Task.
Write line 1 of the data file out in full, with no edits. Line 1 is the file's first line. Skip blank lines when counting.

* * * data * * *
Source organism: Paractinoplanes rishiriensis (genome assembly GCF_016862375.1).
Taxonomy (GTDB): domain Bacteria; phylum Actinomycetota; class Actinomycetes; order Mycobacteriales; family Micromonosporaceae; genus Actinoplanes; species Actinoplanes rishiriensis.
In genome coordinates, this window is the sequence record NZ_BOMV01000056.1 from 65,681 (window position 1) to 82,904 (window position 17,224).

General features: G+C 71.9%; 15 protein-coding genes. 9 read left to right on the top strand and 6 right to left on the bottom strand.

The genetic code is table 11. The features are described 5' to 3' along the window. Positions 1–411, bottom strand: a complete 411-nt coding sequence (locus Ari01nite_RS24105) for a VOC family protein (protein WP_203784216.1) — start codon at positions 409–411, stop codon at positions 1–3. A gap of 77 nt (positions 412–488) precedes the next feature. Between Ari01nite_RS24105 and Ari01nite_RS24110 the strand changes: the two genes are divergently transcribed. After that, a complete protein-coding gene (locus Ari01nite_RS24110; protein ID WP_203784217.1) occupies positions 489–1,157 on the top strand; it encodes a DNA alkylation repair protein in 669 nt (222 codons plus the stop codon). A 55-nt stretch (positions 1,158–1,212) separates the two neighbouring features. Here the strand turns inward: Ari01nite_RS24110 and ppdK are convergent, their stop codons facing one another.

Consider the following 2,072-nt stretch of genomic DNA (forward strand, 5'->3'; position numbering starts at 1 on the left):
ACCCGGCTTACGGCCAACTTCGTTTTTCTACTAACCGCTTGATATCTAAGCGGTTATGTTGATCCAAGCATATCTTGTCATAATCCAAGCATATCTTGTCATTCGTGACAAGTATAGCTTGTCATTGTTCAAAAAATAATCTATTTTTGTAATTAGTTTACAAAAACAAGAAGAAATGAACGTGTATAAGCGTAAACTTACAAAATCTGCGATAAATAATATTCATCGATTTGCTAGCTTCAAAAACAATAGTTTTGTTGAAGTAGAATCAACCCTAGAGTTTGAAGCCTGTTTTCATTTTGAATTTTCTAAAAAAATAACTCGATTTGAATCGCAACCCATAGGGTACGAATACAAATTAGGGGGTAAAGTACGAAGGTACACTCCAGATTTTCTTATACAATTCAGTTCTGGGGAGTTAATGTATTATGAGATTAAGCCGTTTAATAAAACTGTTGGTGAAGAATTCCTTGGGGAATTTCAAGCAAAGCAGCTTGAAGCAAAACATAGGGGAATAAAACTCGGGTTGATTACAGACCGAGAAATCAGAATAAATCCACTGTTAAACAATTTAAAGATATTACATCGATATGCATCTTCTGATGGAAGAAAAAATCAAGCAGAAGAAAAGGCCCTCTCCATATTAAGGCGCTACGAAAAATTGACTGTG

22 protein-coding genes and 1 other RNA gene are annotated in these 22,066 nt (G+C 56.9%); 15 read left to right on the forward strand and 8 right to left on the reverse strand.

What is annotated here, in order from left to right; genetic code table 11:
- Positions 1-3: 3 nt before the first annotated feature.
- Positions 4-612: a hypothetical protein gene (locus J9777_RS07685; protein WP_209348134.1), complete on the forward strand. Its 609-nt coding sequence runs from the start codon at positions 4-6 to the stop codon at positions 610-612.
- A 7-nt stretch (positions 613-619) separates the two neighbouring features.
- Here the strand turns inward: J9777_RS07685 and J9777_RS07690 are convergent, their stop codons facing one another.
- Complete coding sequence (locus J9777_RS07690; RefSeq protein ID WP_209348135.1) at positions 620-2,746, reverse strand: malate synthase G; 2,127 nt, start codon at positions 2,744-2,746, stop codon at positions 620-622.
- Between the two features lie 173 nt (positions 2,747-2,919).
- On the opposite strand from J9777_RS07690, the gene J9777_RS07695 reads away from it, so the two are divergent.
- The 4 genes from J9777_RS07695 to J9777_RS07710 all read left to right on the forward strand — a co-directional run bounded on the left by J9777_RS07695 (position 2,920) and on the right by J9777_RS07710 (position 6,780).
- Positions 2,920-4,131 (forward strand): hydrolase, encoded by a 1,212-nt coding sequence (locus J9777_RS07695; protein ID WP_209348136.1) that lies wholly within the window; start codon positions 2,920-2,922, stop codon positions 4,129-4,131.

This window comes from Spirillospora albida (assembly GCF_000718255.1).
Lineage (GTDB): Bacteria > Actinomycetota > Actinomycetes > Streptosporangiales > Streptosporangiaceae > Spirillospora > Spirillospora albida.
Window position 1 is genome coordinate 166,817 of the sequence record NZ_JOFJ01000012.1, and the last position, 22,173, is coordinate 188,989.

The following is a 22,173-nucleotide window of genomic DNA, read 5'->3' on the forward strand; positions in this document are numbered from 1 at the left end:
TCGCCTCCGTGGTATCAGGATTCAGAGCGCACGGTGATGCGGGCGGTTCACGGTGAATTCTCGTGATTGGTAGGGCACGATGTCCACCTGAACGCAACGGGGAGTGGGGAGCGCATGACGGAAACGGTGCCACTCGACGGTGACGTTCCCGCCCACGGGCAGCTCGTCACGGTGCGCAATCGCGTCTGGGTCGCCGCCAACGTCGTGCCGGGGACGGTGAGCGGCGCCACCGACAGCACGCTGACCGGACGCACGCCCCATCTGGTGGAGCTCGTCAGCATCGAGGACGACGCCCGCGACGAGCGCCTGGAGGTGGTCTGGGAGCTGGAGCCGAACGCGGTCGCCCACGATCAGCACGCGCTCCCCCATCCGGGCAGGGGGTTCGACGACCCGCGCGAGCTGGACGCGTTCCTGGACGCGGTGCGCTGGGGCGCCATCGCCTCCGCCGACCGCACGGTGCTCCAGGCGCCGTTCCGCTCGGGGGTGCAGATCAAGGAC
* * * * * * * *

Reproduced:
Source organism: Paractinoplanes rishiriensis (genome assembly GCF_016862375.1).